Easy enough. Let’s see, I’ve got lots of friends, I eat right, I never drive uninsured, and my bills are paid. I’m a model citizen…I’m just plagued with this crazy person in my life. Get real now…say it with me…WRONG. Not to say that we aren’t good people…but we most certainly aren’t perfect. And after all…these steps are about US, not about our addict. We’re trying to make ourselves better, and work through our own recovery. Think of a pro/con list. Pros…I do my best in situations I’m stuck in, I provide for my family, and I do charity work. Cons…I sometimes shut out people because I don’t want them to know what my home life is like, I don’t give my addict any credit when they attempt a positive change, and I let people walk all over me. This inventory isn’t for anyone else…it’s for ourselves. It’s to show us where downfalls are, to help us understand them. Why do I do those things…instead of something else?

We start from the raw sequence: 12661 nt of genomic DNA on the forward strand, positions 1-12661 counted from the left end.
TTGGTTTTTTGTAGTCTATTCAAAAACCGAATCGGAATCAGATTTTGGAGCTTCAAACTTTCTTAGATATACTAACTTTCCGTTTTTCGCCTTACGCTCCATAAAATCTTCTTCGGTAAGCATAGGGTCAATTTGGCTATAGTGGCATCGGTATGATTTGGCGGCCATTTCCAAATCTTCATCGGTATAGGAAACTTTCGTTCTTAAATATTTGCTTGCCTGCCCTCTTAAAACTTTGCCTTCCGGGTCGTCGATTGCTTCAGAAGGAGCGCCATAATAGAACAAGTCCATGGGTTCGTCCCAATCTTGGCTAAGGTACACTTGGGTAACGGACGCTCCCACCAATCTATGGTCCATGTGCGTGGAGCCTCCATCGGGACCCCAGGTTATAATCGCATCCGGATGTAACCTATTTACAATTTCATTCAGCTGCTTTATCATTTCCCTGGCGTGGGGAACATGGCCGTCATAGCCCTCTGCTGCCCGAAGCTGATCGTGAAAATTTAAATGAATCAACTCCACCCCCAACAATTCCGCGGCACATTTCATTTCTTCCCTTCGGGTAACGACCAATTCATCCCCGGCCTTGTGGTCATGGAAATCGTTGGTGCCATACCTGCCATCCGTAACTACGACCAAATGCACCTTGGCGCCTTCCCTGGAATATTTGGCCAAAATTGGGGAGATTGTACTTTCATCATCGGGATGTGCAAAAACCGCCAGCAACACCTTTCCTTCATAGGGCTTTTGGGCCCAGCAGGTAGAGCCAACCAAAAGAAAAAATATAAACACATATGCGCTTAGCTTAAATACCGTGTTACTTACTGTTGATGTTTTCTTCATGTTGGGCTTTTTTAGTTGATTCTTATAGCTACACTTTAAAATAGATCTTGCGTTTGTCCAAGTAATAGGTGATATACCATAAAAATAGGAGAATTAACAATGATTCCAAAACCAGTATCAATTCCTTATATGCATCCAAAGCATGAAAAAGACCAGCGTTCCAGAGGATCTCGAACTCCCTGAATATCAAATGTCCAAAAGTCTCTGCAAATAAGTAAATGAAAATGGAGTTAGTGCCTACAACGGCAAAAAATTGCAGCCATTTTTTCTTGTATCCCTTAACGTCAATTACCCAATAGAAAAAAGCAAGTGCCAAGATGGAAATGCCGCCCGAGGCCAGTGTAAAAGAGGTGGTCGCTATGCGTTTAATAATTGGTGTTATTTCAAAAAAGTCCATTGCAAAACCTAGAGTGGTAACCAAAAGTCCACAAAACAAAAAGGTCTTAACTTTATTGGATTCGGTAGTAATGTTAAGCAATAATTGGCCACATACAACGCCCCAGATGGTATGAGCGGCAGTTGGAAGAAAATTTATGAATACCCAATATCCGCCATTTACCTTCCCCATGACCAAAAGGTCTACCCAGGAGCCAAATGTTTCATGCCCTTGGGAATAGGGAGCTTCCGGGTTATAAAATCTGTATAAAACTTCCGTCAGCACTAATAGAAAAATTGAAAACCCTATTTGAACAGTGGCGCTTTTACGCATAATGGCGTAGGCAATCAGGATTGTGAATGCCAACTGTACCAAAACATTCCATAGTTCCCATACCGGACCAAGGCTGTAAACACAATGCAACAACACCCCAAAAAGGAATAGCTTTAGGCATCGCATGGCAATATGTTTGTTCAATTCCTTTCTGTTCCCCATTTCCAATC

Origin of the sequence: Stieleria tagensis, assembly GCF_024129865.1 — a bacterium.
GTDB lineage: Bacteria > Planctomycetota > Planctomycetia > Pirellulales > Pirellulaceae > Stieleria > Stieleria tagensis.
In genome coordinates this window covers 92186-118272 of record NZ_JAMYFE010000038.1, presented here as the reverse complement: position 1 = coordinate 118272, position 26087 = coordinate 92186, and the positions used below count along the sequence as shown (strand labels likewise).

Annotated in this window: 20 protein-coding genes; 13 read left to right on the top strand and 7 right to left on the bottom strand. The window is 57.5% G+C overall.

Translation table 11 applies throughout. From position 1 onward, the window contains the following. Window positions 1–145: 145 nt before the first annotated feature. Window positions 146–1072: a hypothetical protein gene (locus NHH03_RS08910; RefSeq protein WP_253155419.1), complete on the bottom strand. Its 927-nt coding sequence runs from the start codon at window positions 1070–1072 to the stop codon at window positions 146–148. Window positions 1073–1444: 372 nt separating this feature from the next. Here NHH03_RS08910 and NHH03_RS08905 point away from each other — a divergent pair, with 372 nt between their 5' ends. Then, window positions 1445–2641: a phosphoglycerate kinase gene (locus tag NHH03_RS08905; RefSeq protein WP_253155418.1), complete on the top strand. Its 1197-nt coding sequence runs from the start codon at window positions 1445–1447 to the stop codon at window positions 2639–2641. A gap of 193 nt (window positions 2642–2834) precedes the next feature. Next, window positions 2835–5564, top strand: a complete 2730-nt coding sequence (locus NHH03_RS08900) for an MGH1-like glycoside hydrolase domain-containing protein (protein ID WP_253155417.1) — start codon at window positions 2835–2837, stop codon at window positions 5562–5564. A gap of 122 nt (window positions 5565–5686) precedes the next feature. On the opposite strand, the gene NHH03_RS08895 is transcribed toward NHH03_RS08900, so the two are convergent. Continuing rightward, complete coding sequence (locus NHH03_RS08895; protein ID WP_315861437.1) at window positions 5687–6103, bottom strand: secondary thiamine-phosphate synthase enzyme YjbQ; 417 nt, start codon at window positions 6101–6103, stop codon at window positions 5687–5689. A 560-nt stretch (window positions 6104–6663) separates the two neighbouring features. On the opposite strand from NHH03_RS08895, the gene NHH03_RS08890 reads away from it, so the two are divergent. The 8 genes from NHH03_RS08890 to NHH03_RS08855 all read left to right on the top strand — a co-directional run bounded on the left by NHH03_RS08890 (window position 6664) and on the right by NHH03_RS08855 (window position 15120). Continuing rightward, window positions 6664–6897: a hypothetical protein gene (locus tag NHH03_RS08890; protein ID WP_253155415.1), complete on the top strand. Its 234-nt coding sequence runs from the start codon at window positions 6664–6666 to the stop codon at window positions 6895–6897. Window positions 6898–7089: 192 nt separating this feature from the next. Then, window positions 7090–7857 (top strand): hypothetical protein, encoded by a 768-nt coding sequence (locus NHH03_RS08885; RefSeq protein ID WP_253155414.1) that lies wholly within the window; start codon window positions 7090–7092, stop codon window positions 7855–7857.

The moral inventory isn’t easy…but it’s the best way to learn about ourselves. It helps find the root of OUR problems, so that we can find the help we may need to make ourselves stronger. We can’t help our addicts with their problems, if we can’t recognize our own.
Step 5: Admitted to God, to ourselves, and to another human being the exact nature of our wrongs.
                Admitting to ourselves wasn’t too difficult. We were the ones who did the inventory in the first place. The meaning behind admitting it to our higher power was to ask for help and go back to steps 2 and 3. We’re only human, and we have faults. And we can’t fix everything on our own.